Paula Stokes’s Girl Against the Universe is easily one of my favorites this year and one that has resonated with me the most.

Maguire Kelly is a seventeen-year-old who feels like the universe is against her. After surviving a car accident that killed her father, uncle and brother, she feels like she brings bad luck wherever she goes. A series of bad experiences, including a roller coaster crash and accidentally burning her neighbors house down due to an unattended candle, has only added to Maguire’s anxiety. To keep herself on track, she keeps a luck journal to document her experiences and does luck rituals every day. When an opportunity comes to visit her grandmother in Ireland, Maguire decides to try to take back her life by making a list of goals that she wants to do, with the help of her psychiatrist.

As part of her first step, Maguire decides to try out for the tennis team at her new high school. It’s there she meets Jordy Wheeler, a tennis star, and discovers that he has the same psychiatrist. The two of them become friends and end up helping each other out in unlikely ways.

I related to Maguire right away. I played tennis during my junior and senior years in high school, so the tennis tryout scenes felt very familiar. Part of my heritage is Irish, as is Maguire’s.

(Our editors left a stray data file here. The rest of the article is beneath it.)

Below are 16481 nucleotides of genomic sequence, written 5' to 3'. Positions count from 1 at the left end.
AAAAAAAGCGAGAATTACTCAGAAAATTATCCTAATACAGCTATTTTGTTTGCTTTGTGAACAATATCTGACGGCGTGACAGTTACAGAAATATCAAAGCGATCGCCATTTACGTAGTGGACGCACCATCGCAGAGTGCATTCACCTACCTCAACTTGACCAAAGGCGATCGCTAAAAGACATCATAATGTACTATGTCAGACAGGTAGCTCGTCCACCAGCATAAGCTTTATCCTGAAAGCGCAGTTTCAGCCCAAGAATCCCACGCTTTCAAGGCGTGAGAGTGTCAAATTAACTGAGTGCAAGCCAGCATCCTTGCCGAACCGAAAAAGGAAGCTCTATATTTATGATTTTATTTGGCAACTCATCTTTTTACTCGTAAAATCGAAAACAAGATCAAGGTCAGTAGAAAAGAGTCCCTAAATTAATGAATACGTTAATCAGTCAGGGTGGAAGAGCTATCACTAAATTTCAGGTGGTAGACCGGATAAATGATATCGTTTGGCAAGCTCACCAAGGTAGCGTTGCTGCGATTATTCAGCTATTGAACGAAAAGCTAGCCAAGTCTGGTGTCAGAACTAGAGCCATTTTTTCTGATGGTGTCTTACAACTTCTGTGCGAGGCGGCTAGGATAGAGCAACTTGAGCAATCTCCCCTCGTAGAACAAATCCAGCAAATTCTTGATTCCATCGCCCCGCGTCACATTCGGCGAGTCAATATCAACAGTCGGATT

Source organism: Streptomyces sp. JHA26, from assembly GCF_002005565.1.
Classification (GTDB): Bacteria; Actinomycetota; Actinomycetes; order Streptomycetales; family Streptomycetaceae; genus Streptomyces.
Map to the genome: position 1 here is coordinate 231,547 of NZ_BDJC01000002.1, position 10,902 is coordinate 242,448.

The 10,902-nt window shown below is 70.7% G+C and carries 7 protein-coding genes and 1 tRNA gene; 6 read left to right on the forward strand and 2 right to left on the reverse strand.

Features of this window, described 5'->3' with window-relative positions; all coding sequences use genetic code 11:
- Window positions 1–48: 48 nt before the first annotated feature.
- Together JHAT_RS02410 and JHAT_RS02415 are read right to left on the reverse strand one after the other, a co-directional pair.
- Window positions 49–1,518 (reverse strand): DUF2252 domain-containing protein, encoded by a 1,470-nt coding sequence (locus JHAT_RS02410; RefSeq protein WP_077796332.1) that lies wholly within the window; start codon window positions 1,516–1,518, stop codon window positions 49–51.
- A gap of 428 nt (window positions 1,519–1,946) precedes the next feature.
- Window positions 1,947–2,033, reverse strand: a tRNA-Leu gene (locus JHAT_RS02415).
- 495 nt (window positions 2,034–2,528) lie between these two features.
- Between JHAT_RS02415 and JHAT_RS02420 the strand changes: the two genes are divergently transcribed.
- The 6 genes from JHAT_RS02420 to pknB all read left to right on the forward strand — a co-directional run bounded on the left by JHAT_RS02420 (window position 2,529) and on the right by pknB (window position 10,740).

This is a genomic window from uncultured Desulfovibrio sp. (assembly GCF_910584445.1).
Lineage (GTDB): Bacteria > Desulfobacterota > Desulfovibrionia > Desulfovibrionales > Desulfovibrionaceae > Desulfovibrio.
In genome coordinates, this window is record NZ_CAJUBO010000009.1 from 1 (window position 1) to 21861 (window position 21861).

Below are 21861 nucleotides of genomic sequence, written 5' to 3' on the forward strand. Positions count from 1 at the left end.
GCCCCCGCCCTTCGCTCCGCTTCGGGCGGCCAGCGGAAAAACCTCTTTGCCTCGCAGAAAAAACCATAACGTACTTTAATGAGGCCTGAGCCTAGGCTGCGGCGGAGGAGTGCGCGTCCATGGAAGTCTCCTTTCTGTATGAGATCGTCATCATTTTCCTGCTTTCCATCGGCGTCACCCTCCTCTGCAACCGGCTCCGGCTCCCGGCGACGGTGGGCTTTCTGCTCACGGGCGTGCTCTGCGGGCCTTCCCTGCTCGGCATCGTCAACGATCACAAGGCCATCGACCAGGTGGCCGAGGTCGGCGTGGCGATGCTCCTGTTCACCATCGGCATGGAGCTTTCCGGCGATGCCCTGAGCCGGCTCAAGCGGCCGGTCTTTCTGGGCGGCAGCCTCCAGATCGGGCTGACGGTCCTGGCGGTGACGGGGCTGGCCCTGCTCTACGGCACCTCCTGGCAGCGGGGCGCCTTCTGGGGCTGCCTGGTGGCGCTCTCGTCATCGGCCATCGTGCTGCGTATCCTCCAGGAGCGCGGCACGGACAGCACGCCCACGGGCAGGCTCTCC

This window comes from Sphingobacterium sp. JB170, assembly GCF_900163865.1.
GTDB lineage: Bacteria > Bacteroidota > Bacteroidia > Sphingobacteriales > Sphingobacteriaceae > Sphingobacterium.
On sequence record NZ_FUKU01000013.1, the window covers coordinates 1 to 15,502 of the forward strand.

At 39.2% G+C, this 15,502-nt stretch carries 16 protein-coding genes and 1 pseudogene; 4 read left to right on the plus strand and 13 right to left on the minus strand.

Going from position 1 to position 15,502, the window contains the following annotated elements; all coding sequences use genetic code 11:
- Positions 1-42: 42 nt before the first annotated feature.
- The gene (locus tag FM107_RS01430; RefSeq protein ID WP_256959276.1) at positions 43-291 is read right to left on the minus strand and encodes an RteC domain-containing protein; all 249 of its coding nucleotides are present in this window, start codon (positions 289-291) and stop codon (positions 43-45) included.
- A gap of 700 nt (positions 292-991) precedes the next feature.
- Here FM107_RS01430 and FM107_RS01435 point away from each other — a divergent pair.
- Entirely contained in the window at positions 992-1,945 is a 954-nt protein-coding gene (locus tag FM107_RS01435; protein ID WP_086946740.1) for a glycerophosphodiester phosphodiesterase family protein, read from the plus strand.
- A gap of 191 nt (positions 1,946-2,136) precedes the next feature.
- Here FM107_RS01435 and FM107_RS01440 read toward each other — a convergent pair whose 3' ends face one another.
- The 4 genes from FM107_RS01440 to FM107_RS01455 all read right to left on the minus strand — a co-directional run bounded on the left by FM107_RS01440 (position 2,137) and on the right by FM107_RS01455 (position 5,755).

When it came to Maguire’s anxiety, that’s where I felt the most connected to her. I struggled with anxiety throughout high school and college. I sometimes felt like I wanted to control certain parts of my life, and wanted to stop bad things from happening. I also went to see a psychologist, as Maguire does. Maguire’s decision to try something new reminded me of my decision to study abroad during my junior year of college, wanting to make a change in my life. More about that can be read here.

I love that Paula Stokes was able to capture the experience of having anxiety so realistically and wasn’t afraid to show the effects it can have on one’s lifestyle; the constant struggle it can be. I definitely recommend this book, as it’s an accurate portrayal of something serious that affects millions of people every day, all over the world.